By Mary Wisniewski
CHICAGO (Reuters) - Long-time Chicago prosecutor Gary S. Shapiro will become acting U.S. attorney on July 1 after Patrick J. Fitzgerald, known for his hard line on political corruption, steps down from the post, the U.S. Attorney's office said Monday.
Also Monday, the state's two senators have agreed to appoint a six-member bipartisan committee to screen applicants for Fitzgerald's permanent replacement.
Shapiro, 65, who is Fitzgerald's second in command as first assistant U.S. attorney, has a total of four decades of experience as a federal prosecutor in Chicago.
"Gary Shapiro is a prosecutor's prosecutor. The Office could not be in better hands," Fitzgerald said in a statement.
Shapiro has been involved in supervising investigations and prosecutions involving terrorism, public corruption, corporate fraud, and organized crime, including violent crime and gang and narcotics prosecutions, according to the U.S. Attorney's office.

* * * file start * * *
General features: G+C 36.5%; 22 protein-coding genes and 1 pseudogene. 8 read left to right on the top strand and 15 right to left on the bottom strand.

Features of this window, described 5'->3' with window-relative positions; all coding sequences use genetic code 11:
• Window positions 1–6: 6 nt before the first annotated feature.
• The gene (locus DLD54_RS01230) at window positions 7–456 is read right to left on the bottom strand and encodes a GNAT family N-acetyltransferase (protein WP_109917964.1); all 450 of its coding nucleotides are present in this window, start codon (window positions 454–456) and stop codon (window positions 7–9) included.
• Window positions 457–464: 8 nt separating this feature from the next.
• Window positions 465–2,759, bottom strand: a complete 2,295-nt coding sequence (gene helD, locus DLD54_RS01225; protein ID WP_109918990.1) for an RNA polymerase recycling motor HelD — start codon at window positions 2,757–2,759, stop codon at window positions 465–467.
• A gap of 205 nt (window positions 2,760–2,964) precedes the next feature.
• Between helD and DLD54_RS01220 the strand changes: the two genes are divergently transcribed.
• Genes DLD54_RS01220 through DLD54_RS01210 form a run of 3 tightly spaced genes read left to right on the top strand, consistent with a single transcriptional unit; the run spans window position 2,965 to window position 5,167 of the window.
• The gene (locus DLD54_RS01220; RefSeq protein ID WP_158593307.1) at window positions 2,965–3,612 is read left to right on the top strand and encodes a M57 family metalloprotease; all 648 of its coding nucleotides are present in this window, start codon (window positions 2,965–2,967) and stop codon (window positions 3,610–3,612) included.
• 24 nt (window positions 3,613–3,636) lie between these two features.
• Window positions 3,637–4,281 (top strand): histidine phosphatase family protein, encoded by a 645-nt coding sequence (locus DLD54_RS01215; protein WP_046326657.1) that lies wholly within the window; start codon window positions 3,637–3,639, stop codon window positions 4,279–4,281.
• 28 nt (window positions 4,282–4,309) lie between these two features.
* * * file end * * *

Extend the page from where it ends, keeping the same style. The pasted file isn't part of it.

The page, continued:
Born in New York City and brought up in Dallas, Shapiro graduated from the University of Texas School of Law in 1971.
Fitzgerald, 51, is the longest-serving U.S. attorney in Chicago history. He has overseen thousands of criminal cases, including two consecutive Illinois governors, organized crime bosses, former Chicago officials who rigged city hiring, and supporters of terrorism.
He also was lead counsel in the 2007 perjury trial of Lewis "Scooter" Libby, chief of staff and national security advisor to former Vice President Dick Cheney.
U.S. Senator Richard Durbin, a Democrat, said Monday that he and fellow Illinois U.S. Senator Mark Kirk, a Republican, have agreed that once their search committee has made recommendations, the senators will review them and conduct interviews with finalists.
They will then agree on a list of names to send to the White House. The president then submits a nomination to the U.S. Senate.
(Reporting By Mary Wisniewski; Editing by Greg McCune and Vicki Allen)